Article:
The traces I see: lacking in empathy, inability to communicate effectively, reactionary, cut off without being able to heal/complete an argument, causing an arugment to reacreate the stressful environment theey are used to, a lot of drama in their lives – that they don’t recognise as such, they flip between victim/perpetrator, moody and blame others for their behaviour, punishing, find it hard to co-create, like to be right, play off people against each other, act like a teenage boy, don’t take responsibility for their lives….

        • http://deepmasculine.com David Cates

          Wow, Natalie. Quite the insightful list. I’ve seen a lot of those symptoms in perpetually-adolescent boys. Breaks my heart…

  • http://www.facebook.com/quantafire Marc Quinn

    Fuckin’ beautiful, David! I so appreciate you writing this. You always cut to the core, mate! Thank you!!

  • http://www.socialmediarealized.com Craig Filek

    okay – so, what do daughters need from their fathers?

    • http://deepmasculine.com David Cates

      Great question, Craig. I think you just gave me the idea for another post.

    • http://www.facebook.com/erintherapy Erin Michaela Brandt

      The book “Fathers and Daughters” by William Appleton (from like 1981, on Amazon for about $1.81) is life changing. I’ve read it at least 4 times. The core book I think every father and every daughter should read.

  • http://www.facebook.com/profile.php?id=577495451 Boysen Hodgson

    Rock on. Well Done. Thank you David – May I broadcast through the ManKindProjectJournal(.org)? I would like to share this with more people – link back to your site included. (that means it will hit our twitter feed and our Facebook Page)

    • http://deepmasculine.com David Cates

      Go for it! Whatever serves…

  • http://www.facebook.com/people/Josh-Sharp/100000533941882 Josh Sharp

    I think this posting is based on a perspective that Humans fall into a Male and Female energy dichotomy. One is either one of the other. I think this misses the perspective that the best thing to have is BALANCE between the two forces, whether with your partner (and deal with the seeming duality/conflict with Equanimity) or alone, within yourself. What does it mean to be male, female, with a penis, with a vulva? There is no “NORMAL” delineation or balance for all persons. I think we each have our own balance or in-balance. My son does process things differently than my daughter but I try and meet them each where they are, not based on what gender they are. There are opposites in this reality, but let us not forget about the infinite possibilities in between.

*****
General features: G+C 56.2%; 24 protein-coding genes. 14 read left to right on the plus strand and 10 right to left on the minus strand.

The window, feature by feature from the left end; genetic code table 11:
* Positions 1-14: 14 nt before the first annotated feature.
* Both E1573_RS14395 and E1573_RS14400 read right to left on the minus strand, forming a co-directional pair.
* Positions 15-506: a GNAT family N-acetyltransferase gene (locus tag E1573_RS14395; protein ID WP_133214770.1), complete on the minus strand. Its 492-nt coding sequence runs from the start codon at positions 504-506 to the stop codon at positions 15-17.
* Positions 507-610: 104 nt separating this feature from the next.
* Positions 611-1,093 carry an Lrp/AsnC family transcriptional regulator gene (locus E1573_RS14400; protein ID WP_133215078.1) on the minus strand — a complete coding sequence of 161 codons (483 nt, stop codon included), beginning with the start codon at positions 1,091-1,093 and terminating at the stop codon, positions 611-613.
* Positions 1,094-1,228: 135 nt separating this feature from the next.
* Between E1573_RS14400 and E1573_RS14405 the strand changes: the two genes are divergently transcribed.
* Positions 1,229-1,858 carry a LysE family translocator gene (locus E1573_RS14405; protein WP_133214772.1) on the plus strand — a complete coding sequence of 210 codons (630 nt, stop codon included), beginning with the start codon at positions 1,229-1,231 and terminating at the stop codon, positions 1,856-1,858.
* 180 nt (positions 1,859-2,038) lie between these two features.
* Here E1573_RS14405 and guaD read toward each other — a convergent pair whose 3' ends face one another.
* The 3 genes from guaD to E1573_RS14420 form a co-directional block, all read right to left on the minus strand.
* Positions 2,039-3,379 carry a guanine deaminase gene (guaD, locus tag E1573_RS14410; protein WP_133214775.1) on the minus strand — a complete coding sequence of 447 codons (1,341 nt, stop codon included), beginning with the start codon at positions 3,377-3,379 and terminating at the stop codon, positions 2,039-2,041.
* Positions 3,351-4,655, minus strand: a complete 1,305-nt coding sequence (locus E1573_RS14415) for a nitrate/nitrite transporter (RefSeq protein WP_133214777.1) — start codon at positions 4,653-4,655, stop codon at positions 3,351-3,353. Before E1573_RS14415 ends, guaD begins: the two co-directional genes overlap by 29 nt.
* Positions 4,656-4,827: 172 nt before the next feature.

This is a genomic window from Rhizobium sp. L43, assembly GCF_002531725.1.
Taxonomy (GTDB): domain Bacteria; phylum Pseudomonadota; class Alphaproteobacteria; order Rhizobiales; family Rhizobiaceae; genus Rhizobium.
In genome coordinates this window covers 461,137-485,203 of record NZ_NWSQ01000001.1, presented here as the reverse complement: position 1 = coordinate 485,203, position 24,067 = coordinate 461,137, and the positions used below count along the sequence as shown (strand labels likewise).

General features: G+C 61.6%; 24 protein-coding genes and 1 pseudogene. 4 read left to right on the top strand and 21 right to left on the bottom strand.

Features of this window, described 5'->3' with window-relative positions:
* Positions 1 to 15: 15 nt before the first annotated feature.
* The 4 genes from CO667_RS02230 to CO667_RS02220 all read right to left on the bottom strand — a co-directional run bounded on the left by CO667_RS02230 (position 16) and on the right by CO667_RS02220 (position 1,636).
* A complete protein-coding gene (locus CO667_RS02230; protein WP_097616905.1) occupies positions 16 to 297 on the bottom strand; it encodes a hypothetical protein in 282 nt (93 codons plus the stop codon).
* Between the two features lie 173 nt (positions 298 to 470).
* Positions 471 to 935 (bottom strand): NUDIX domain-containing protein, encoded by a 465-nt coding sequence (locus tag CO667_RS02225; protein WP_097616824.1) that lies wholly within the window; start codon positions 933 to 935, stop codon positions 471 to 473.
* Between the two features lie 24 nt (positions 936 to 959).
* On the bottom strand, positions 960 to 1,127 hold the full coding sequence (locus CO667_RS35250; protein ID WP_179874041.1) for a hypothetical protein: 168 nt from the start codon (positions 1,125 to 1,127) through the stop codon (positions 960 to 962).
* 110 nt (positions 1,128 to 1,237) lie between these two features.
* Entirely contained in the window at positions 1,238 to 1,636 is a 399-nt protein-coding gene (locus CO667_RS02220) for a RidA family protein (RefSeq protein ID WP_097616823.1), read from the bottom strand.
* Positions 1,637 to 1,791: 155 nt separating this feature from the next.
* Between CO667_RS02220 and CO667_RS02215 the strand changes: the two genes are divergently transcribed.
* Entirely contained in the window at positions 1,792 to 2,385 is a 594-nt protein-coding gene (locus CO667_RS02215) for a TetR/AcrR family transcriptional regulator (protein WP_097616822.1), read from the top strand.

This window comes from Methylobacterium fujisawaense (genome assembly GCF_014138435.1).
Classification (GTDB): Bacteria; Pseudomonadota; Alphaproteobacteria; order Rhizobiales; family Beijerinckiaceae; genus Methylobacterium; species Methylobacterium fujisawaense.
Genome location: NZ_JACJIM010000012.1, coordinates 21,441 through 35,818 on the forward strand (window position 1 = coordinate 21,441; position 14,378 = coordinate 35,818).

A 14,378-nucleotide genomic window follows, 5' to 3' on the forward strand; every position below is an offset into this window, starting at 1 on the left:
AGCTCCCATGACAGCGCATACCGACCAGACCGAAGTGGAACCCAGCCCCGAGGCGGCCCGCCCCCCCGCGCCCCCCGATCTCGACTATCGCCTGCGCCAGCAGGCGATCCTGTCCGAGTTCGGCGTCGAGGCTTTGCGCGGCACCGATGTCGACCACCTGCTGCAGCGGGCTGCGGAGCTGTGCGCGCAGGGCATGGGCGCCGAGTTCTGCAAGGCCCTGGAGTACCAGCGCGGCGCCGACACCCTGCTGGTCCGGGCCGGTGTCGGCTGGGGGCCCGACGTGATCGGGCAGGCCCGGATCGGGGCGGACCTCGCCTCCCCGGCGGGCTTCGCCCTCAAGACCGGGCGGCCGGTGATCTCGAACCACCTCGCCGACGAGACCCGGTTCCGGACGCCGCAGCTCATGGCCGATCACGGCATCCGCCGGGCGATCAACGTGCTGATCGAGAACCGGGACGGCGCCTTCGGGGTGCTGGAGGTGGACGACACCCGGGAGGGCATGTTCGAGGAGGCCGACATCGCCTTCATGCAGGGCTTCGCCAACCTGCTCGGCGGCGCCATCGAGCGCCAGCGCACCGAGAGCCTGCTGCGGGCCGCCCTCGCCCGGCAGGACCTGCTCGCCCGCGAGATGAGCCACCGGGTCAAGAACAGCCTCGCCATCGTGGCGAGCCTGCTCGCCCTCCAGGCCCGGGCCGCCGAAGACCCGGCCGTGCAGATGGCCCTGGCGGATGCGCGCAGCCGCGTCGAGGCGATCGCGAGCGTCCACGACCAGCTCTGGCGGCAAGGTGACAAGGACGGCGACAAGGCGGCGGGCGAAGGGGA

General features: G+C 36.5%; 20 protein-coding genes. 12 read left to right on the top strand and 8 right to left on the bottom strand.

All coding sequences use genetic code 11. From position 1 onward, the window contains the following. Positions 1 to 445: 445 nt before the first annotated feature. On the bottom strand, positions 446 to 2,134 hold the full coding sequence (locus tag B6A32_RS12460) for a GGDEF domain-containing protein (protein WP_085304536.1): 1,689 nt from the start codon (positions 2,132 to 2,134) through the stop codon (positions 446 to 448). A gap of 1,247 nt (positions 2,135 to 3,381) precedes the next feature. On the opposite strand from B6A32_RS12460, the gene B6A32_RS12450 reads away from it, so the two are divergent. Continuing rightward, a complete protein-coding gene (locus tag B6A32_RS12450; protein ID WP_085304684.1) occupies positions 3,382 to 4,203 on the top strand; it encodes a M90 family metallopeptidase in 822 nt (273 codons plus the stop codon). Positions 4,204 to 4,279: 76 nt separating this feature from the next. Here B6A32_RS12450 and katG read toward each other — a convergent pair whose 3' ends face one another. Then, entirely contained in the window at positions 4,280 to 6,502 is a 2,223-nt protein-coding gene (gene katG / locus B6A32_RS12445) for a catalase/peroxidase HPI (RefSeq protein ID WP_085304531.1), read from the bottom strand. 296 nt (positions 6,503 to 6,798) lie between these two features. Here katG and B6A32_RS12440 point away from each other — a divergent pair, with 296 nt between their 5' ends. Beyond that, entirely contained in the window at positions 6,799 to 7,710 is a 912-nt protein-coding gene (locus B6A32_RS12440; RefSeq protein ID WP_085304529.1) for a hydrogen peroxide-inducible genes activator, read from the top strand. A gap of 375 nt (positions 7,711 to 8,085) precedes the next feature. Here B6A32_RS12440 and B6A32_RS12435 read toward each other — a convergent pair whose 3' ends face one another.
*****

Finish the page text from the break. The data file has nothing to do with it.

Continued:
Also, may I point out that what you are describing is the Male Energy’s focused drive as opposed to a Female Energy’s opening up. I seek to master the balance between the two and to teach the ways/lessons I’ve learned to both of my children so that they may find their answers. After all, you are that which you place your attention on.

    • http://deepmasculine.com David Cates

      Josh, I really do appreciate your perspective. In my own life, my responses to people are more modulated than this. Most of my blog is about bridging the M/F spectrum, within and without. I’m with you on that.

      But there are some core energetics here that are most visible to most people when presented as extremes. Midnight is different than noon, and it’s helpful to talk about the differences.

      Do you have any practical suggestions for how I can highlight these essential differences without creating gender stereotypes? I get frustrated with all the politically correct, gender-neutral, everyone-is-equal languaging.

      The responses I’ve received from my readers suggest they’re intelligently living in the real world, and not in cartoon caricatures. They know I’m talking about maps and not territories.

      Seriously, help me out here. How can I make these crucial points without adding a string of exceptions/qualifications/caveats to every sentence?

      • http://www.facebook.com/people/Josh-Sharp/100000533941882 Josh Sharp

        I think the best thing to do is try your best to model a balanced life and help guide your child to their own balance. I agree that the language can be frustrating and it just works for ME to think of these things more fluidly. Which is basically Tantra. Balancing/Reconciling opposites. I think we need new language that refers to the Male and Female energies without a gender connotation. Something like Yin and Yang for the modern times.